There are few families in Britain closer to the royal family than the family of wartime leader Sir Winston Churchill. His grandson, Sir Nicholas Soames, knew Prince Philip very well over a 60-year period and shared his thoughts on his passing in a special edition of LockdownTV.
“It’s a strange day, a day of reflection, and I hope people get him right," he told me. "The press, with that attention span for which they are famous, always talks about his ‘gaffes’ — his gaffes were that what you saw was what you got. He was an absolutely ram rod straight former naval officer, who didn’t have much time for sycophancy or bloody fools or anyone else, and spoke as he found. But he was essentially a man of great humour, he had tremendous wit and charm … and he held very strong views. This is not a mere figure.”
Sir Nicholas reflected on the values of the generation that the Duke of Edinburgh belonged to:
"One of the saddest things about Prince Philip dying — and about a lot of people who die of his generation — is that they are the last of a generation who people talk about slightly glibly, but they were the wartime generation. He did see active service, he knew what it was like to command in great difficulty and at hours of great danger... The values of his generation now feel quite far away. He wasn’t a sentimentalist, Prince Philip, but he was a tough egg... He was the epitome of the stiff upper lip. I mean that in the best sense of the word. It wasn’t that he didn’t share emotion in any way, but he was a great believer in picking yourself up and getting on with it.
I’ll tell you what I think we have lost, that his generation had — we’ve lost any sense of proportion about what goes on. Everything is bulled up into an enormous drama, but if you’ve lived in that generation you’ve lived through an era of profound upheaval. And you learned to distinguish between what was important and what wasn’t important. I think we’ve lost that now."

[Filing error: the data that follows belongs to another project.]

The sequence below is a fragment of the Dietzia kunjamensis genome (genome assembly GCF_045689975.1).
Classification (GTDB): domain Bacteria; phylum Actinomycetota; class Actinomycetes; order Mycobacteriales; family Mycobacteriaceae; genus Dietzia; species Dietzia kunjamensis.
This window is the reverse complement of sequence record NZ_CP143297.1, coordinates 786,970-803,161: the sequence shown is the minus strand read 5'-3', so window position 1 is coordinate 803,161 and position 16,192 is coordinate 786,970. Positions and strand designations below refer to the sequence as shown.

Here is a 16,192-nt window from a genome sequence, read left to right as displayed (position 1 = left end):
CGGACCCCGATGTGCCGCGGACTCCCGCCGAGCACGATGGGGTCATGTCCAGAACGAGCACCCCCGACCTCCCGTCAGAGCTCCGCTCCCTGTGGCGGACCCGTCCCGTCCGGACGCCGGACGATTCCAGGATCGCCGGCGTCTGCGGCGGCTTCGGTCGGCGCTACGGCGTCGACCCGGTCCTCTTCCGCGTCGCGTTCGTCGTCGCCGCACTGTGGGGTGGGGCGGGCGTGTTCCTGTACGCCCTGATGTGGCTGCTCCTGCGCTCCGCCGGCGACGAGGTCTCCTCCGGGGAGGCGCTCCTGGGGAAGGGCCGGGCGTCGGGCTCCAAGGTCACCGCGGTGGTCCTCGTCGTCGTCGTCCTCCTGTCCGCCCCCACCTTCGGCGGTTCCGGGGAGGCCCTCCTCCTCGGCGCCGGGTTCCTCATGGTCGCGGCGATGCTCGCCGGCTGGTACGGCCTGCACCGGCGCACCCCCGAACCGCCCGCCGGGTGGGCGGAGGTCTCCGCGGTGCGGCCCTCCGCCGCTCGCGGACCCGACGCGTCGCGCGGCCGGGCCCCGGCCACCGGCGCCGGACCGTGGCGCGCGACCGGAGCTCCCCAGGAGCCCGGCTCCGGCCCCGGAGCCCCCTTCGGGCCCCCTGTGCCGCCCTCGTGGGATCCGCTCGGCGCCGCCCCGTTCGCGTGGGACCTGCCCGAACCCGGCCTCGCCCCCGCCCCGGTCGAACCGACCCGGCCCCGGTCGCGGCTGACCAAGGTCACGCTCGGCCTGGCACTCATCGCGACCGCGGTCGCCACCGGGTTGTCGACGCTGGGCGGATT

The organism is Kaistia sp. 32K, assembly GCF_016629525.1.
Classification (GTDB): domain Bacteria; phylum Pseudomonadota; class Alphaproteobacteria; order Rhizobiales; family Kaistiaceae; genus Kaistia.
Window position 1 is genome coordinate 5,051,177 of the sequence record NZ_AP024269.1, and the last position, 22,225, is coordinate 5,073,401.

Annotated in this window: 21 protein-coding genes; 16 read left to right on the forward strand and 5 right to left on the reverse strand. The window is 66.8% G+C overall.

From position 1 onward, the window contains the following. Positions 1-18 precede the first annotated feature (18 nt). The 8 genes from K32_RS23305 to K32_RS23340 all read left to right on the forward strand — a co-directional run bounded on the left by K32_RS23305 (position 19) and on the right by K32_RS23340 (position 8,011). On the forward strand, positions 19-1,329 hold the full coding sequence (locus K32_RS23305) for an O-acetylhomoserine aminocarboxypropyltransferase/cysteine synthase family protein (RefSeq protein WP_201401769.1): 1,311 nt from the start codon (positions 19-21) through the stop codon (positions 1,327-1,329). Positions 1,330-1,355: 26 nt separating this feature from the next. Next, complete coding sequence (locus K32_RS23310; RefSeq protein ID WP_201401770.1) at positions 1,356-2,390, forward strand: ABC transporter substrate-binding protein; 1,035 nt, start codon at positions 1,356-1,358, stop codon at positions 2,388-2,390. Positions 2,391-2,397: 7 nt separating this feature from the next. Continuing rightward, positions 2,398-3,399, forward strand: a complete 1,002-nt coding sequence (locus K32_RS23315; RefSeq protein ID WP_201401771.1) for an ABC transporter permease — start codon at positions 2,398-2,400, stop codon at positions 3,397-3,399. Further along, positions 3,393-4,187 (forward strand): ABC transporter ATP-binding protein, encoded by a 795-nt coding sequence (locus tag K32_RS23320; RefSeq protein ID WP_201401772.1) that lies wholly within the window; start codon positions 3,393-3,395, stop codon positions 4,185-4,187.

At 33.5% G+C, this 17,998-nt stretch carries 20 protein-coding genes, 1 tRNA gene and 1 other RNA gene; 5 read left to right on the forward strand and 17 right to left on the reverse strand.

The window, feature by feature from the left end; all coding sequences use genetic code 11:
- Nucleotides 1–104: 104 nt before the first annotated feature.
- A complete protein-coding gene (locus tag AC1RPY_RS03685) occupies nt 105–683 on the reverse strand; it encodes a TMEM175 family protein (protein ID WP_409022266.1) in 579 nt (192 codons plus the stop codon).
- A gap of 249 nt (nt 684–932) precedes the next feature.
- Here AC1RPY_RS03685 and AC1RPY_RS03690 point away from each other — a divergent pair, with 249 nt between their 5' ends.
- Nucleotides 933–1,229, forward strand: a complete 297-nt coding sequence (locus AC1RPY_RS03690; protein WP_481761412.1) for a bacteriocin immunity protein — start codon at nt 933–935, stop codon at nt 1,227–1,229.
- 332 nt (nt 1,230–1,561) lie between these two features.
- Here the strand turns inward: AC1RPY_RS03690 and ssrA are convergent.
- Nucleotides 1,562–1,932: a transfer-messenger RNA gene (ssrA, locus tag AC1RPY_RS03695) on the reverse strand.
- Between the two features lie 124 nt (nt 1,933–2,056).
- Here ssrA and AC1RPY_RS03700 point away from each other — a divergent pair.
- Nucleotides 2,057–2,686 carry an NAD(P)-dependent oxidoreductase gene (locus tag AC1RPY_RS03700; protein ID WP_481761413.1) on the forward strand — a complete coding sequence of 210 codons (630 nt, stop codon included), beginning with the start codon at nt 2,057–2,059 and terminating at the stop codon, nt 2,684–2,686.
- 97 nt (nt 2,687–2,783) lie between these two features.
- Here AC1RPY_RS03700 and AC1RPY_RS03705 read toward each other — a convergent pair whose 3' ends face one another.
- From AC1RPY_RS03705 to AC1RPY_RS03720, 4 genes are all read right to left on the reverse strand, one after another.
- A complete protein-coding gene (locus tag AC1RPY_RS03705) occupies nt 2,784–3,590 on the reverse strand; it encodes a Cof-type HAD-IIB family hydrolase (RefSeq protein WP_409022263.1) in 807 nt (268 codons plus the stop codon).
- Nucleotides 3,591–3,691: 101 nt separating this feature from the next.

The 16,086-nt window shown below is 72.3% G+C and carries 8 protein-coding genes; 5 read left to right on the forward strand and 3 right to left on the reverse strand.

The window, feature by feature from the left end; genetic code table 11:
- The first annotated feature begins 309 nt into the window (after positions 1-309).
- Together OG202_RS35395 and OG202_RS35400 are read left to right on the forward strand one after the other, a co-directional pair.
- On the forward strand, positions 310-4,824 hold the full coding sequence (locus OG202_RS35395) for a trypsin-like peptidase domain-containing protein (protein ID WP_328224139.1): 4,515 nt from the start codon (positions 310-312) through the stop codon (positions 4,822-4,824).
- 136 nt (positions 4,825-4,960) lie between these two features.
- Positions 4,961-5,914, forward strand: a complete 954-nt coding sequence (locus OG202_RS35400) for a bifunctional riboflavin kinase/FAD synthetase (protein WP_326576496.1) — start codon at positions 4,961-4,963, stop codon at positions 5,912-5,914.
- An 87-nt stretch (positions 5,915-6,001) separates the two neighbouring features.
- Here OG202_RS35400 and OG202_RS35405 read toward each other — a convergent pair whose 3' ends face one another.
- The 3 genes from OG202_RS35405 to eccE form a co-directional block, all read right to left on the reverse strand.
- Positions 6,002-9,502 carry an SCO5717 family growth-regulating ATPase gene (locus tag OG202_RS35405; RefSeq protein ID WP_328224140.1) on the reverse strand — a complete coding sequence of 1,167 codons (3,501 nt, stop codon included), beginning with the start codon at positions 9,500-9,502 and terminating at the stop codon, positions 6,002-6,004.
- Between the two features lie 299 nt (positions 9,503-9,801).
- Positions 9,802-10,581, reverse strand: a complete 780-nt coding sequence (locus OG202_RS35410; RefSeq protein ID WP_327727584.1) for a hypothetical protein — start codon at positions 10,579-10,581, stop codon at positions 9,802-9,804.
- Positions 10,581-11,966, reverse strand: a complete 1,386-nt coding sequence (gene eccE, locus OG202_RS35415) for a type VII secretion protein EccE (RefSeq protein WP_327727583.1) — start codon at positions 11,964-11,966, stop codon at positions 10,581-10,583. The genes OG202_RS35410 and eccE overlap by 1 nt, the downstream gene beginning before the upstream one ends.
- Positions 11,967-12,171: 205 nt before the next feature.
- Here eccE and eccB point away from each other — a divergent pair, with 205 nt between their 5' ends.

Sir Nicholas stressed that, as evidenced by Prince Philip's founding of St George's House centre for spiritual reflection at the chapel at Windsor Castle, "he was a thinker, and he was interested in the spiritual side of life."
But the reputation for straight talking was well-earned:
"He didn’t like bloody fools, and if he thought you were talking rubbish he told you… What you saw with Prince Philip was what you got. He was completely authentic as a human being. I think it must have been a great challenge when he first started as the Queen’s consort not to allow his own character to dominate. He was always in the Queen’s wake, and he supported her through thick and thin, through some terribly difficult times."
Sir Nicholas shared that Prince Philip would not have wanted a state funeral, even if Covid had not prevented one:
"I think people would have wanted in great numbers to come and show their respects to Prince Philip, and I think it’s very sad — and entirely correct and understandable — that there are going to have to be very special arrangements for the funeral, because after all the royal family will want to behave the same as anyone else. I understand the body will lie in state at Windsor before his burial and it is not going to be a great do… I know for a fact that Prince Philip did not want a state funeral, but there would have been an opportunity for the public to pay their respects, because he was greatly admired."